Robin Miller's Mailbag for April 18, presented by Honda Racing / HPD

Robin Miller's Mailbag for April 18, presented by Honda Racing / HPD

Insights & Analysis

Robin Miller's Mailbag for April 18, presented by Honda Racing / HPD


Photo by Michael Levitt / LAT Images

Q: Having attended this year’s spring NASCAR race, as well as the last three IndyCar races, I’m simply at a loss to describe why it is that Phoenix has no problem drawing a big crowd for Cup, but can’t do it for IndyCar. The only differences I could see were that the Cup race was much longer (and that’s not a good thing), and they don’t have nearly as much of a problem with lapped traffic. But it didn’t feature any closer of a battle for the lead at any point during the race. It probably would’ve been a runaway were it not for the mandatory yellows.

Does the general public just find passing lapped cars more entertaining than we do? I’m all for watching Rossi drive through the field twice, but watching leaders drive around backmarkers doesn’t really do anything for me. I’d love to see the cars get more power, and it might make for a better race, but I have severe doubts that it would result in any improvement in the crowd.

Kirk Lane

RM: The combination of ISC owning Phoenix, hosting two Cup races per year and IndyCar’s decade-long absence are the obvious reasons. Forget the fact an IndyCar laps Phoenix 50mph faster than a stock car, the reality is that ISM Raceway was putting up billboards for the November race on the Friday of IndyCar practice this month. It’s not the speed or racing, it’s the perception, and Phoenix stopped being an IndyCar track after 1995.

Q: We had a great time at Phoenix. Got our infield spot right behind Pagenaud, my five-year-old son’s favorite. What a good guy; he came over to the fence and talked to my son for a few minutes. We don’t get that in NASCAR.

And we saw you walking down pit row while we sat on top of our RV. I hope you’re wrong about successful ovals in IndyCar, I think we just need good racing and an earlier date, when the valley is full of snowbirds and the weather is awesome. (March is always nice.) My question is: What needs to happen to have competitive racing here? Is it the aero kit? Does the track need progressive banking? Are IndyCars just too fast for one-mile tracks? This series is certainly more fan-friendly than stock cars.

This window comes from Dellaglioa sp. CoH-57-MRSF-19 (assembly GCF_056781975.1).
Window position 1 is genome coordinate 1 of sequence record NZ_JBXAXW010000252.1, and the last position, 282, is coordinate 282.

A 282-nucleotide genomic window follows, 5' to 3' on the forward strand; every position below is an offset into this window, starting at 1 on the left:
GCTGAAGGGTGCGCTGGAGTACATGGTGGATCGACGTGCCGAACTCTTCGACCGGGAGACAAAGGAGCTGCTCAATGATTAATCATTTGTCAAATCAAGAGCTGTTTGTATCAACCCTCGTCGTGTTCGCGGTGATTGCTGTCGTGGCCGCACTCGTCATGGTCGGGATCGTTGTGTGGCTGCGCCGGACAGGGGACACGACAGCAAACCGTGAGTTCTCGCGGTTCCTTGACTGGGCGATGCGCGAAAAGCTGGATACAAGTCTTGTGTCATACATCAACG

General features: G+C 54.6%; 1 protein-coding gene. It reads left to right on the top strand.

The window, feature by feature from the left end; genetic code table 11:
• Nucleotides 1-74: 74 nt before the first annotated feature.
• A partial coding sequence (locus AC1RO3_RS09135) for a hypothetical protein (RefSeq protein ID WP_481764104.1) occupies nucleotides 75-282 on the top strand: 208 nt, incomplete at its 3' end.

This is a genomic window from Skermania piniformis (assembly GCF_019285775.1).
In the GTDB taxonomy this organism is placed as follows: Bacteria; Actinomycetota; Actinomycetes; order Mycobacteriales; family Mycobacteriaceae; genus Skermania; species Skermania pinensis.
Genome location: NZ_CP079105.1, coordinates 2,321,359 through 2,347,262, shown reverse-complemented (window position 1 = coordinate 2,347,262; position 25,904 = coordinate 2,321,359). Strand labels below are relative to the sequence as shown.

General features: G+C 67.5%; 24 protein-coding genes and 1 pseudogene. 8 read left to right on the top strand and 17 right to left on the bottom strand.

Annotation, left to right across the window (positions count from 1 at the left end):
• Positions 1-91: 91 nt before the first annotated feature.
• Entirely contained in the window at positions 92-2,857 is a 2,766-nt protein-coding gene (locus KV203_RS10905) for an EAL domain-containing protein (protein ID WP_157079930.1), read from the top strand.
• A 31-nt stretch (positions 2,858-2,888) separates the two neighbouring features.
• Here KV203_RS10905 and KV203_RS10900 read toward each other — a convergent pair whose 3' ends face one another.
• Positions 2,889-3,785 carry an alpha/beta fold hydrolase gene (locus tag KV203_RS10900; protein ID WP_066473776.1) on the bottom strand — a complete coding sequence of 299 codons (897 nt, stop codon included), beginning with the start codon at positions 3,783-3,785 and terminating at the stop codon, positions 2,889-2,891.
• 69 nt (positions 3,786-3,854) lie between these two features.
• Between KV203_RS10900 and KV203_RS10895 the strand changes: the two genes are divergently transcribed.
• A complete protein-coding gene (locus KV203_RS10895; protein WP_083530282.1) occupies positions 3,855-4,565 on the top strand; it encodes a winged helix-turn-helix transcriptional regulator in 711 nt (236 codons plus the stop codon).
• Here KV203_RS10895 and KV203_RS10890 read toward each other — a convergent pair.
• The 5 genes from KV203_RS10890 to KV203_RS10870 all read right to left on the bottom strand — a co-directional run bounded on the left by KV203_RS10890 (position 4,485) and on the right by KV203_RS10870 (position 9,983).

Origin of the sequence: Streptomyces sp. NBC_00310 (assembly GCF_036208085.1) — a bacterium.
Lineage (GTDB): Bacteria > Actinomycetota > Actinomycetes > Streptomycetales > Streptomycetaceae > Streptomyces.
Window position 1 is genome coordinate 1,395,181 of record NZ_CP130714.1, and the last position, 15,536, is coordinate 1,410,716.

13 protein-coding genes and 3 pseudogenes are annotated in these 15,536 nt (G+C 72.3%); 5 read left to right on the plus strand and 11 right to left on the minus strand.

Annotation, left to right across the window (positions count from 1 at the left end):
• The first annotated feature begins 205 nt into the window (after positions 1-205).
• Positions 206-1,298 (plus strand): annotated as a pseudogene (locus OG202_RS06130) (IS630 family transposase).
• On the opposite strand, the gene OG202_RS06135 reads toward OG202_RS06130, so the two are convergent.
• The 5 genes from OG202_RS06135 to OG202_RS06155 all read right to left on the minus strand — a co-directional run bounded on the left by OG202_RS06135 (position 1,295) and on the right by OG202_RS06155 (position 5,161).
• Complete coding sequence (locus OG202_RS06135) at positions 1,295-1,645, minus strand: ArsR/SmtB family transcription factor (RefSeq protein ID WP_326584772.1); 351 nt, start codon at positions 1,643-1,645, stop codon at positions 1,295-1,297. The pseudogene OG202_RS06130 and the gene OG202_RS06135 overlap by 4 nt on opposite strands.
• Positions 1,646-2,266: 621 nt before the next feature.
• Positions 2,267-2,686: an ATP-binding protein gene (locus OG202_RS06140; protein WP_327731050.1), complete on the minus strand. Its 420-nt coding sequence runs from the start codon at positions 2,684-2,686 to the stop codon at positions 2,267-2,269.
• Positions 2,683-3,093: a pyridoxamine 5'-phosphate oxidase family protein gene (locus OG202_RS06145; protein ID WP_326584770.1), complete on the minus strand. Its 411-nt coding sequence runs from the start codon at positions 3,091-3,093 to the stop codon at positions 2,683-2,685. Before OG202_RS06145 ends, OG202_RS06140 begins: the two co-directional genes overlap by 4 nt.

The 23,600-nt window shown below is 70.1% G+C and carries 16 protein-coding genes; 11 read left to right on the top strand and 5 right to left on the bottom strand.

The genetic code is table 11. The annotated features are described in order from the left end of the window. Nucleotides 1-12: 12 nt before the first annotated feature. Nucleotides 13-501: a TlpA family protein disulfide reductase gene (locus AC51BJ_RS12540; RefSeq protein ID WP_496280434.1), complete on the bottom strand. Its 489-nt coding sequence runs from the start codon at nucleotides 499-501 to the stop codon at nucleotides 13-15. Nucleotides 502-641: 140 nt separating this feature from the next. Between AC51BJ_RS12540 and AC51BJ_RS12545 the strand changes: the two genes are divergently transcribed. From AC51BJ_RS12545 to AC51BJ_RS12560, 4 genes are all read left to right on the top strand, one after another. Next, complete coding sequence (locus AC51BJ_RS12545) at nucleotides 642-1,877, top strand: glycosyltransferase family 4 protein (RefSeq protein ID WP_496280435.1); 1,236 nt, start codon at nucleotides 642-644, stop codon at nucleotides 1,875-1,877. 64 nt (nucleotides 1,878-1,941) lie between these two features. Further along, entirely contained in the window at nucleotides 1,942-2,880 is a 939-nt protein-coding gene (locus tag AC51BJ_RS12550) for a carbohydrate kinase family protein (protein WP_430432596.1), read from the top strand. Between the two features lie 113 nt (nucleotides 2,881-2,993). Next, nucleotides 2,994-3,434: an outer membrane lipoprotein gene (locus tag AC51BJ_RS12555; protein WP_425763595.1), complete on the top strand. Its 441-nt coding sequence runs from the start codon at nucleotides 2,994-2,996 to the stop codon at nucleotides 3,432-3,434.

Randy Barnes

RM: Some drivers say the aero is still wrong, some say its tires, some say more power is needed to make passes on the short straights… lots of opinions. But the tire strategy at least made the finish exciting for the people like yourself that did support the race. No comparison to a fan’s experience at an IndyCar race compared to a NASCAR show, so I’m glad your son got to bond with Pagenaud.

Q: I thought the race at Phoenix was a big improvement from the first two years. As you have said, there used to be so much more separation in speed that maneuvering through traffic was a big part of the show. We saw that with Hinch losing the lead, and Jones getting in the fence because of traffic. I think the new aero and degrading tire moved the show at ISM in the right direction. It seems that aging asphalt, more horsepower and daytime conditions are the other needed steps. I really enjoyed the race.

We live in a time where the technology in most race cars is so advanced that the show is effected. Gone are the massive development curves of the 60s and 70s which many look upon so fondly. Now we need things like: 1) Significantly reduced downforce and Push-to-Pass – IndyCar 2) Air ducts and restrictor plates – NASCAR All-Star Race 3) DRS – F1 4) BoP – IMSA to reproduce the shows we collectively hold in such high regard from the past.

Add on to that the fact that if this current generation does not see something blow up or flip over while they run underneath of it recording themselves for Twitter, what can be done? Even if the best race ever produced at Phoenix or any other track was reproduced through changes in HP, aero, temperature, it seems to me the days of sold-out grandstands are gone, not just in IndyCar, but NASCAR too. Maybe it is a natural cycle?

If your review of Saturday’s improved race was so poor, I am left feeling like auto racing in general is in trouble. Please tell me there is a way out of IndyCar racing at different race tracks every two or threee years. How does IndyCar grow in this current environment if Phoenix 2018 was a failure?

Jordan, Binghamton, NY

RM: It was a much better finish, obviously, and there seemed to be more passing (Rossi un-lapping himself), but as I wrote, Phoenix and Milwaukee were always about lapped traffic and how the leaders handled it. With spec cars and stronger teams, there is no longer the big disparity of the old USAC/CART days, so a lot of people are running the same speed. Gateway made a grand re-entry a year ago because it had Bommarito Automotive as a great title sponsor and a group of people that understood promotion and the audience. But without a big title sponsor that is going to sell your race, an oval track has zero chance of surviving. Road courses and street circuits are easier sells because of non-stop action, camping, three-day tickets, etc. But as Mark Miles said recently, how long does IndyCar keep propping up a place like Phoenix?